Conservation Matters April 2014

The Texas Land, Water and Wildlife Connection

Watershed Planning Training Program selected as TEEA finalist

Watershed Planning Training Program selected as TEEA finalist

The Texas Water Resources Institute was recently selected as finalist of the Texas Environmental Excellence Award in the education category for its Texas Watershed Planning Training Program.

Created by the Texas Legislature in 1993, the Texas Environmental Excellence Awards honor individuals, organizations and businesses that protect the state’s human and natural resources while ensuring clean air, clean water and the safe management of waste.

Presented annually by the Governor of Texas and the Texas Commission on Environmental Quality (TCEQ), the award winners and finalists will be recognized during the commission’s annual awards banquet as part of its Environmental Trade Fair and Conference at the Austin Convention Center, on May 7 in Austin.

“Our Texas Watershed Planning Program trains water professionals new to watershed planning so they can promote sustainable and proactive approaches to managing water quality,” said Dr. Kevin Wagner, TWRI’s associate director. “Along with a week-long short course, the program supports web-based resources, a listserv, biannual Watershed Coordinator Roundtables and additional water quality and modeling training courses to provide additional support and forums for continued dialogue. Together, these elements enable effective solutions to common watershed issues.”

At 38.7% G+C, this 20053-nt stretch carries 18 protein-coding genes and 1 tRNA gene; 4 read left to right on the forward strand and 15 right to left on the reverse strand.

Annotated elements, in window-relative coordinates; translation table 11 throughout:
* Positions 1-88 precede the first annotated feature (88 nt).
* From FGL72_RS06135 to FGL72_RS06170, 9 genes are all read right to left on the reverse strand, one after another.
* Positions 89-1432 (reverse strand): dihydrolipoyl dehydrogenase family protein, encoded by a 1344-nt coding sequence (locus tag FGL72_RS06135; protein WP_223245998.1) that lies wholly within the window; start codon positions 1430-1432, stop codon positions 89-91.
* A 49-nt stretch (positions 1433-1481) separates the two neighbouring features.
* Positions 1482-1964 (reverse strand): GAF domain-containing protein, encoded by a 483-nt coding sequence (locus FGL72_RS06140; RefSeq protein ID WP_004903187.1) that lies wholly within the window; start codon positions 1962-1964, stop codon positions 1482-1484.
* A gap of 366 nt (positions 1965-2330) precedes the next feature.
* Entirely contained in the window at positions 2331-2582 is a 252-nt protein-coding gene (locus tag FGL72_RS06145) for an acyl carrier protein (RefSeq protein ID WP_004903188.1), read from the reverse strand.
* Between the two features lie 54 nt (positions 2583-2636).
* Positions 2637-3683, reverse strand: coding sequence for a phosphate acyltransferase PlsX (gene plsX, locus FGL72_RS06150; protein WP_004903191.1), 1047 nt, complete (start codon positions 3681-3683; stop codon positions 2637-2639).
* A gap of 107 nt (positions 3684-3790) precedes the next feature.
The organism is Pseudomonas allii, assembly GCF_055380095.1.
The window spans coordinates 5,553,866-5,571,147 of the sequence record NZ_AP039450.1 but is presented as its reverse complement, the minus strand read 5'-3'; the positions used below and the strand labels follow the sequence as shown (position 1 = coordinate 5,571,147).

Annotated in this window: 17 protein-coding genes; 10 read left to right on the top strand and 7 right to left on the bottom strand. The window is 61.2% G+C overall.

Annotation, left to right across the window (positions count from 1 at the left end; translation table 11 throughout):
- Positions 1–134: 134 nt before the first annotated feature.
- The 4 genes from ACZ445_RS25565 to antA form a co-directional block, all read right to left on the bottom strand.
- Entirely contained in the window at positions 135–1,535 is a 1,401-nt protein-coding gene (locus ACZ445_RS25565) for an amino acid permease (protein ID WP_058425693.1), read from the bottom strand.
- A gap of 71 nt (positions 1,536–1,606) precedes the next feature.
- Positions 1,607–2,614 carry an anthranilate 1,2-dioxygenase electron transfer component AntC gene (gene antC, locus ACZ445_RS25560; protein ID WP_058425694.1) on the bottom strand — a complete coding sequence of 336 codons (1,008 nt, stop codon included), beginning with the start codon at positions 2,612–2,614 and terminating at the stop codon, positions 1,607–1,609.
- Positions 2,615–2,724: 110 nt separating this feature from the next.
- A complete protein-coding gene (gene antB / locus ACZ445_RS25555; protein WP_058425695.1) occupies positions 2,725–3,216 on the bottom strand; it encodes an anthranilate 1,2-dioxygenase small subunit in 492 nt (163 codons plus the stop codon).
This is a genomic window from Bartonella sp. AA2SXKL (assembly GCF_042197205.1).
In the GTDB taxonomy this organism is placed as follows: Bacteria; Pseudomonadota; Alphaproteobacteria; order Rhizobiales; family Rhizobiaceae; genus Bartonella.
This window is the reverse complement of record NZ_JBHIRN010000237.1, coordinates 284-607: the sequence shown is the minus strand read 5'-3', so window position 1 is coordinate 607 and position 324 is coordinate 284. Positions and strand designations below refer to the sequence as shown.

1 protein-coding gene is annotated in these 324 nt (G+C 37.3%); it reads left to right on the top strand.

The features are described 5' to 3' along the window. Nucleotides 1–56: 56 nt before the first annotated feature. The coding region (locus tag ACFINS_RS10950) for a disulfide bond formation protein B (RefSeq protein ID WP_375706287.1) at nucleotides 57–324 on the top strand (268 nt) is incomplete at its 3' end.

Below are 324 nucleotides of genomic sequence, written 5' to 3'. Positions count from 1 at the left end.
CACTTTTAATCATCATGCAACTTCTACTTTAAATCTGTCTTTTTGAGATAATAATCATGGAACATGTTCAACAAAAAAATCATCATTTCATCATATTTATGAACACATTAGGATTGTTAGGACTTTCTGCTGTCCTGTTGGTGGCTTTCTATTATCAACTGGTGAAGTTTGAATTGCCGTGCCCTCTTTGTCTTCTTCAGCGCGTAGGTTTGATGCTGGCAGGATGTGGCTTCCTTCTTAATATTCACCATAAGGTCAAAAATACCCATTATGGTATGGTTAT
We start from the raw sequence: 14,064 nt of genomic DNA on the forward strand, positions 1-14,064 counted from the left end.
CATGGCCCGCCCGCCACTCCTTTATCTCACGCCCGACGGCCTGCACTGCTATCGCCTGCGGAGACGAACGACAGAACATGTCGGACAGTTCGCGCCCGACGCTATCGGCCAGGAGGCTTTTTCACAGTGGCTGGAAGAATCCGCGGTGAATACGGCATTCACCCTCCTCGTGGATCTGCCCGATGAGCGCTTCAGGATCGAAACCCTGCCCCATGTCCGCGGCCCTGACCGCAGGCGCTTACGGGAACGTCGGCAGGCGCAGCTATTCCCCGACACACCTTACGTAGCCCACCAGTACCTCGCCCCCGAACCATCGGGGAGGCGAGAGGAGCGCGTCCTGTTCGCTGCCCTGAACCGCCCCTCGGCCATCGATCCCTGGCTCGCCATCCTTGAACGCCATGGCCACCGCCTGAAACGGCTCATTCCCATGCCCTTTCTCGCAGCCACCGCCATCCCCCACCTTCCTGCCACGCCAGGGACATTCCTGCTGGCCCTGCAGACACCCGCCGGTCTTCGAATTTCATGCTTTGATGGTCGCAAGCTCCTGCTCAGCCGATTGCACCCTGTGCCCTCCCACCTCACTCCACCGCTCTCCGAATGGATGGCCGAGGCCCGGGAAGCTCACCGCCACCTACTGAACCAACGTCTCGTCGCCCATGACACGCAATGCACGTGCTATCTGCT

“This program has not only improved Texas watershed planning and implementation efforts, it has been a resource nationally,” Wagner said. ”Approximately 15 percent of the participants in the short course are from other states, because no other courses are available except for EPA’s on-line modules.”

Nikki Dictson, Texas Water Resources Institute Extension program specialist and coordinator of the program, said to-date the program has conducted seven short courses for 228 water professionals, held 10 roundtables and held 15 other watershed-related trainings. “We have had more than 1,270 attendees at the various events of this program, ensuring watershed protection efforts are adequately implemented and improving water quality restoration efforts statewide,” she said.

To learn more about the program and sign up for future trainings, visit

The program was initially funded by TCEQ with a Clean Water Act nonpoint source grant from the Environmental Protection Agency. It is currently funded by the Texas State Soil and Water Conservation Board with a Clean Water Act grant.

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